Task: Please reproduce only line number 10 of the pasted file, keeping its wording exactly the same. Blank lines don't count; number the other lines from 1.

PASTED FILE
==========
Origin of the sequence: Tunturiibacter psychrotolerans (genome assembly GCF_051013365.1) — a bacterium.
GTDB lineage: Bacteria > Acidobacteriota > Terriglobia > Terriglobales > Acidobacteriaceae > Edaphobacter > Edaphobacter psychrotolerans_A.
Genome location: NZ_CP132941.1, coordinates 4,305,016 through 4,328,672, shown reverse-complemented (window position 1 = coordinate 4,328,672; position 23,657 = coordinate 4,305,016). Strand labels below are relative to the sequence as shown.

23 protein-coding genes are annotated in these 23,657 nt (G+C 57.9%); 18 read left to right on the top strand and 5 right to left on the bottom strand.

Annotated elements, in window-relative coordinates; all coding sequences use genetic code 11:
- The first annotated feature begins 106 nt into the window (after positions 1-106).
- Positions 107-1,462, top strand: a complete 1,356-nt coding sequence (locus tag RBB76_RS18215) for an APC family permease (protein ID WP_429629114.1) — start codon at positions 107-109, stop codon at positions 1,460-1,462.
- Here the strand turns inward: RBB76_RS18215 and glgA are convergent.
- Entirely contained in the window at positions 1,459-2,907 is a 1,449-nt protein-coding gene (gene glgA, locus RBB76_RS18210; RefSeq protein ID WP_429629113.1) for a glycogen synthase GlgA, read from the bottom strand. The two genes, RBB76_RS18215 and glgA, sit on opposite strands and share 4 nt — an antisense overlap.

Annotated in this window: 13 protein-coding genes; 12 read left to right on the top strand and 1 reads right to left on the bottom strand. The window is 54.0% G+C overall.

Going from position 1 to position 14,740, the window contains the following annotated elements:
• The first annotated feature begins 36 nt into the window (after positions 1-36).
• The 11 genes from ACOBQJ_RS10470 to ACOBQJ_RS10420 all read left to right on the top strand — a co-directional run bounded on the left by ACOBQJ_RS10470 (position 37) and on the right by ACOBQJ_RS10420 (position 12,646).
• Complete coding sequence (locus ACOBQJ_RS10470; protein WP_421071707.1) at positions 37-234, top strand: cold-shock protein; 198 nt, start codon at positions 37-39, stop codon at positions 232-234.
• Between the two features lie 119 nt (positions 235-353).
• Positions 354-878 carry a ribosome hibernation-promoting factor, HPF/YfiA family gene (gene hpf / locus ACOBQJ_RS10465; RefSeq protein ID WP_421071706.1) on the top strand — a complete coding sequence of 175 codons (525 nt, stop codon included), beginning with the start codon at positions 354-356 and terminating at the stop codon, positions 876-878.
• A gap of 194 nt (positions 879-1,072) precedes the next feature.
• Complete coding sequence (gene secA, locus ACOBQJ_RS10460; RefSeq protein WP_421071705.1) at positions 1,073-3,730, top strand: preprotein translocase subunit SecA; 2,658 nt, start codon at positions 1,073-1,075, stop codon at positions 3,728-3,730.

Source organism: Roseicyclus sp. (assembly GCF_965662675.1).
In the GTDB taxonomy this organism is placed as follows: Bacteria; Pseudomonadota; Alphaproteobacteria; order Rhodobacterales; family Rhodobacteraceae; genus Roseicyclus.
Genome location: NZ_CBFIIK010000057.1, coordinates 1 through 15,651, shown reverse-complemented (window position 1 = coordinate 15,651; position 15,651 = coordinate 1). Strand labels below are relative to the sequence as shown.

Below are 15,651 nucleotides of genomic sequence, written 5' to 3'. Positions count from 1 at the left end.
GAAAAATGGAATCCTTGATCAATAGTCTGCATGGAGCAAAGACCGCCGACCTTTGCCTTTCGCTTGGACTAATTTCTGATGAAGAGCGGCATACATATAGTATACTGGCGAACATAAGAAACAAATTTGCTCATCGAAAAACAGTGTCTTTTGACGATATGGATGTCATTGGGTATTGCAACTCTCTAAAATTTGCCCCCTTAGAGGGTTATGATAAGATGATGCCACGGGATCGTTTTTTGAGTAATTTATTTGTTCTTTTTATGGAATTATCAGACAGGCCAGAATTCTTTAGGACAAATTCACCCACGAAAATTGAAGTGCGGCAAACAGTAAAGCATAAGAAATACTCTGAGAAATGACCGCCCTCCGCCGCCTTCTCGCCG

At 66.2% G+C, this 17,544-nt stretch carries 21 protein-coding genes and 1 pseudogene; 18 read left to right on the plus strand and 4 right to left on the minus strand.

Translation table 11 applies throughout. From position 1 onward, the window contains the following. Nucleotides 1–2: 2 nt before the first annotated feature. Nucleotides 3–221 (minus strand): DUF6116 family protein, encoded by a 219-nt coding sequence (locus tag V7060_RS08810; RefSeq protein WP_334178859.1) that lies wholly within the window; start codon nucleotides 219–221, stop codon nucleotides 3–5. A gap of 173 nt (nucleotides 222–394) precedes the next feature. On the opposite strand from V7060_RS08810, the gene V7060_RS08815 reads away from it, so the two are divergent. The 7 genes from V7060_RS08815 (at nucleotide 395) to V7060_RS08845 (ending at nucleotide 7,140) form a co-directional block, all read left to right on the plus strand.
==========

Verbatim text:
Annotated in this window: 13 protein-coding genes; 12 read left to right on the top strand and 1 reads right to left on the bottom strand. The window is 54.0% G+C overall.